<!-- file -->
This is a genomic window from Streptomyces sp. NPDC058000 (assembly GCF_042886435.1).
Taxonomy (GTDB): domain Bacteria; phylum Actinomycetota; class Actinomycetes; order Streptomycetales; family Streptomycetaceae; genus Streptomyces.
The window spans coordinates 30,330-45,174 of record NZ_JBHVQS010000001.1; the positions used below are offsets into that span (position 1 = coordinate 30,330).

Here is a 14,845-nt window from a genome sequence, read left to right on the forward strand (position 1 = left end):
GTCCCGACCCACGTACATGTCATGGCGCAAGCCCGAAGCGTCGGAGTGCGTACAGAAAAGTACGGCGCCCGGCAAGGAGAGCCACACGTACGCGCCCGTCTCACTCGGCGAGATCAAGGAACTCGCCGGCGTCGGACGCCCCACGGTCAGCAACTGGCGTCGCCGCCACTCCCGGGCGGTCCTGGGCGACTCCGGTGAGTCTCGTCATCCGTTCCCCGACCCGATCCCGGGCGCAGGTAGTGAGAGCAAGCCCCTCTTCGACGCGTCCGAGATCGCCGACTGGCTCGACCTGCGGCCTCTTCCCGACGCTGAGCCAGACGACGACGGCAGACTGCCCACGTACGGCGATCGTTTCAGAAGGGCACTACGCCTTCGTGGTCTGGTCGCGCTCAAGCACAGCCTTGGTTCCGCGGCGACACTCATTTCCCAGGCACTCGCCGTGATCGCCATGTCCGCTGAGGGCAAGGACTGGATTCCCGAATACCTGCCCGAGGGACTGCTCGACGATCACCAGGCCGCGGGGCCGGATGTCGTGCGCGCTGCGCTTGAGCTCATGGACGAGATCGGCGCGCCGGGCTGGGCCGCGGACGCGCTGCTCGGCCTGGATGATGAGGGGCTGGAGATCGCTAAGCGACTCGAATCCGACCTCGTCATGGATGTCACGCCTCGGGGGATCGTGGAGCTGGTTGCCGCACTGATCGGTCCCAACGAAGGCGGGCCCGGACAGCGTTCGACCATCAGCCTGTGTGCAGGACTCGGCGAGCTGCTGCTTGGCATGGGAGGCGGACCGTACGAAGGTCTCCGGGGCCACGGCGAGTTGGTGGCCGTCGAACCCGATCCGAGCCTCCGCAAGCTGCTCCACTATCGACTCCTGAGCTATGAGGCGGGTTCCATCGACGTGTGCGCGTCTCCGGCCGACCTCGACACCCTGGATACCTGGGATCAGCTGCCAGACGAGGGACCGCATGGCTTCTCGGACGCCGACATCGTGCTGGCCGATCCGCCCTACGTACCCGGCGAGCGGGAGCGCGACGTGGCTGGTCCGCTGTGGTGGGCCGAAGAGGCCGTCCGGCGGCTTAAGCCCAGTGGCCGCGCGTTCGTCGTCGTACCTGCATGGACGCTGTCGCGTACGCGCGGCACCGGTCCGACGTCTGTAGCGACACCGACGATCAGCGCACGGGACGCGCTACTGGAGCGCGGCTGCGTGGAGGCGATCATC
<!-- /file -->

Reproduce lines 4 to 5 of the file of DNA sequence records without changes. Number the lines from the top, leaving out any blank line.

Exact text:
Here is a 14,845-nt window from a genome sequence, read left to right on the forward strand (position 1 = left end):
GTCCCGACCCACGTACATGTCATGGCGCAAGCCCGAAGCGTCGGAGTGCGTACAGAAAAGTACGGCGCCCGGCAAGGAGAGCCACACGTACGCGCCCGTCTCACTCGGCGAGATCAAGGAACTCGCCGGCGTCGGACGCCCCACGGTCAGCAACTGGCGTCGCCGCCACTCCCGGGCGGTCCTGGGCGACTCCGGTGAGTCTCGTCATCCGTTCCCCGACCCGATCCCGGGCGCAGGTAGTGAGAGCAAGCCCCTCTTCGACGCGTCCGAGATCGCCGACTGGCTCGACCTGCGGCCTCTTCCCGACGCTGAGCCAGACGACGACGGCAGACTGCCCACGTACGGCGATCGTTTCAGAAGGGCACTACGCCTTCGTGGTCTGGTCGCGCTCAAGCACAGCCTTGGTTCCGCGGCGACACTCATTTCCCAGGCACTCGCCGTGATCGCCATGTCCGCTGAGGGCAAGGACTGGATTCCCGAATACCTGCCCGAGGGACTGCTCGACGATCACCAGGCCGCGGGGCCGGATGTCGTGCGCGCTGCGCTTGAGCTCATGGACGAGATCGGCGCGCCGGGCTGGGCCGCGGACGCGCTGCTCGGCCTGGATGATGAGGGGCTGGAGATCGCTAAGCGACTCGAATCCGACCTCGTCATGGATGTCACGCCTCGGGGGATCGTGGAGCTGGTTGCCGCACTGATCGGTCCCAACGAAGGCGGGCCCGGACAGCGTTCGACCATCAGCCTGTGTGCAGGACTCGGCGAGCTGCTGCTTGGCATGGGAGGCGGACCGTACGAAGGTCTCCGGGGCCACGGCGAGTTGGTGGCCGTCGAACCCGATCCGAGCCTCCGCAAGCTGCTCCACTATCGACTCCTGAGCTATGAGGCGGGTTCCATCGACGTGTGCGCGTCTCCGGCCGACCTCGACACCCTGGATACCTGGGATCAGCTGCCAGACGAGGGACCGCATGGCTTCTCGGACGCCGACATCGTGCTGGCCGATCCGCCCTACGTACCCGGCGAGCGGGAGCGCGACGTGGCTGGTCCGCTGTGGTGGGCCGAAGAGGCCGTCCGGCGGCTTAAGCCCAGTGGCCGCGCGTTCGTCGTCGTACCTGCATGGACGCTGTCGCGTACGCGCGGCACCGGTCCGACGTCTGTAGCGACACCGACGATCAGCGCACGGGACGCGCTACTGGAGCGCGGCTGCGTGGAGGCGATCATC